UK economy fears fuelled as growth revised

UK economy fears fuelled as growth revised


UK growth in the fourth quarter of last year has been revised down in official data, meaning 2017 expansion was only 1.7 per cent and underlining the challenges facing the economy as Brexit weighs.

The Office for National Statistics said yesterday that quarter-on-quarter growth in the final three months of last year was only 0.4 per cent, even weaker than the 0.5 per cent expansion it had estimated in preliminary data published in January.

And Howard Archer, chief economic adviser to the EY ITEM Club think-tank, highlighted the “largely unappetising” breakdown of the fourth-quarter gross domestic product figures.

UK business Investment was flat, and net trade proved a drag on growth as exports fell in spite of the pound’s post-Brexit vote weakness and imports surged. Sterling weakness boosts UK companies’ competitiveness in overseas Markets.

Household spending growth was only 0.3 per cent in the fourth quarter, even slower than the 0.4 per cent rate in the preceding three months.

The UK economy grew at a below-trend pace of 1.9 per cent over 2016 as a whole, and the 2017 expansion of 1.7 per cent represents a significant slowdown on that.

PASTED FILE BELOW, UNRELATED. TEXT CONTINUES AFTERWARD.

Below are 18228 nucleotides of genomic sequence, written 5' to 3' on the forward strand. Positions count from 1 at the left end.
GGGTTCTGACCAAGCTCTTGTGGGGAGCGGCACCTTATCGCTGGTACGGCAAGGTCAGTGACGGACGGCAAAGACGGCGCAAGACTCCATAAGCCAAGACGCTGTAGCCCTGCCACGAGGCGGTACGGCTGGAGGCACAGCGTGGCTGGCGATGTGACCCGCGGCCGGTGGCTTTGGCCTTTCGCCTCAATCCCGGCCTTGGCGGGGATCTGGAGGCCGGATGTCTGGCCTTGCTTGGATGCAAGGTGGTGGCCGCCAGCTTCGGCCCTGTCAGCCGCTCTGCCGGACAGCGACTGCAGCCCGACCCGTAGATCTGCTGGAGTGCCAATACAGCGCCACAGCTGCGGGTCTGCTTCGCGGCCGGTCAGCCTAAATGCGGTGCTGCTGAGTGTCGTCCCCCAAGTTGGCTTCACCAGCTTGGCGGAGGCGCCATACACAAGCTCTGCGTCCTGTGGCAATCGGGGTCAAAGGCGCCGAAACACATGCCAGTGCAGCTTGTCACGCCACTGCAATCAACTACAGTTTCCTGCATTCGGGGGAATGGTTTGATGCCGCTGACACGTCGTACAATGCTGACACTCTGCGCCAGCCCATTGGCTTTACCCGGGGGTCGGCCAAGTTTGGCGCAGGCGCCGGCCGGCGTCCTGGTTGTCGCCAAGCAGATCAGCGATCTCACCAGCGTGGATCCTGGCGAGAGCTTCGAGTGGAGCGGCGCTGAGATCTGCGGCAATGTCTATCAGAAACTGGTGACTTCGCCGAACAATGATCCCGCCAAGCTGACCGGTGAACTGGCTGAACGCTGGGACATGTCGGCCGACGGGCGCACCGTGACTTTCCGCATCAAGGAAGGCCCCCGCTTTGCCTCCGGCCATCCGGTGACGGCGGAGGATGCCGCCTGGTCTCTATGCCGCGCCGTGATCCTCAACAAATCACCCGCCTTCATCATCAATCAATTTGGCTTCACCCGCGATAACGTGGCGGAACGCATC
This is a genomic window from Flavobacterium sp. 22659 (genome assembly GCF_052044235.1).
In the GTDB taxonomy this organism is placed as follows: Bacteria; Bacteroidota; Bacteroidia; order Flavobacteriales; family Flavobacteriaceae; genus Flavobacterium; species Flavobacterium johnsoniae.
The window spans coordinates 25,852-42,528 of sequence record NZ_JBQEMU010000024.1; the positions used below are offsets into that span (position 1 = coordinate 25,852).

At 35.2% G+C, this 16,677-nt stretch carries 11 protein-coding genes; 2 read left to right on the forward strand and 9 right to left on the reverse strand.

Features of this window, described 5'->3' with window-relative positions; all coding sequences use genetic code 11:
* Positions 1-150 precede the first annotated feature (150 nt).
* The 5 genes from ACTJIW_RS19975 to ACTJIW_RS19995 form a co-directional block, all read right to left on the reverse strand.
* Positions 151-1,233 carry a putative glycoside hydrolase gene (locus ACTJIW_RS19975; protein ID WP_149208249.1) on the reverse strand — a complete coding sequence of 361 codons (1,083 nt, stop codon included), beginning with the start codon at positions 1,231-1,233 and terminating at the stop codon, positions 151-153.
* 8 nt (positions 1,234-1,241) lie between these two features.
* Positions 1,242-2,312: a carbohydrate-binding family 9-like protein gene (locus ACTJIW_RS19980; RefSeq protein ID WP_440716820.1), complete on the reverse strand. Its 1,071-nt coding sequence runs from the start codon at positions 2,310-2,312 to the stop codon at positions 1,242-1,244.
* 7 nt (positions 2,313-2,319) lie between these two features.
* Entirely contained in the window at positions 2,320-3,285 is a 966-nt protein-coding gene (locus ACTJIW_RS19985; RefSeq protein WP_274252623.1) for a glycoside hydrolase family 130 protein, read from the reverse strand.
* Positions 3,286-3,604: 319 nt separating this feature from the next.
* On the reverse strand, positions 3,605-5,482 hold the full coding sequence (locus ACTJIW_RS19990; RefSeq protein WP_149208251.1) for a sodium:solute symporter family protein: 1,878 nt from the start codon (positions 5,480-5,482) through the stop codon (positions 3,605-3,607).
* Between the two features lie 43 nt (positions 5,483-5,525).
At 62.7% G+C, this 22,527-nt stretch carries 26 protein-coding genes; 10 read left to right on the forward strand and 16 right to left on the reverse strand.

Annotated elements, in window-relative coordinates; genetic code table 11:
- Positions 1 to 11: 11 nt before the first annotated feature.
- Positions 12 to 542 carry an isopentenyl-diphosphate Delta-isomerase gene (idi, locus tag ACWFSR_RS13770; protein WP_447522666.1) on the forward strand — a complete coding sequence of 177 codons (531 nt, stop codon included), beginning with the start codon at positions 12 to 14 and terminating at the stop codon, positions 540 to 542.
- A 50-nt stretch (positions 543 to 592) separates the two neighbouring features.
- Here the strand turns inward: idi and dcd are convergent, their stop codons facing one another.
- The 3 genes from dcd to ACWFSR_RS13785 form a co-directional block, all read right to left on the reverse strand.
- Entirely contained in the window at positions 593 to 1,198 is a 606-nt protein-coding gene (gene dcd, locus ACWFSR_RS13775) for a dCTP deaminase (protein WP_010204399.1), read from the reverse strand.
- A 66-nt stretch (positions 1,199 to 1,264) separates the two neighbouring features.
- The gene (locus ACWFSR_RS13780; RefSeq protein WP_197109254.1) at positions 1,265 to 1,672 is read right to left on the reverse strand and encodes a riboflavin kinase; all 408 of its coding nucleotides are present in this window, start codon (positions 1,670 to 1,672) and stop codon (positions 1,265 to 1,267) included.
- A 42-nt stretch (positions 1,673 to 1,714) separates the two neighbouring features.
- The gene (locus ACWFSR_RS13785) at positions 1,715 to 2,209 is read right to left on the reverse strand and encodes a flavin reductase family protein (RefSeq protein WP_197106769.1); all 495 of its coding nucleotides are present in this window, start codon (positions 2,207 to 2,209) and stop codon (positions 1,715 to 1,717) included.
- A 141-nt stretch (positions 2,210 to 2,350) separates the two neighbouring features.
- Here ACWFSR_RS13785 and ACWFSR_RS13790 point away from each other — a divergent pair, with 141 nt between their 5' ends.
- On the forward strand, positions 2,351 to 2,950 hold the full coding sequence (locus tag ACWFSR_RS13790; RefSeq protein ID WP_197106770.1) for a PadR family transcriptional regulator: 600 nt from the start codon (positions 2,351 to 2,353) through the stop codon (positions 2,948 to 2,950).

Economists believed, in spite of the weakness of the fourth-quarter growth figures, the Bank of England’s Monetary Policy Committee remained likely to raise UK base rates by a quarter-point to 0.75 per cent in May. Annual UK consumer prices index inflation remained stuck at three per cent in January, one percentage point greater than the two per cent target set for the Bank by the Treasury.

Mr Archer said: “The downward revision to UK GDP growth in the fourth quarter of 2017 may dilute expectations that the Bank of England will raise interest rates in May, but we suspect the MPC remains more likely than not to act then.”

He added: “With the Bank of England keen to gradually normalise monetary policy and the economy likely to see essentially stable growth during 2018, we expect two interest-rate hikes this year, in May and November. This also assumes earnings growth will trend up gradually.”



Source: heraldscotland.com

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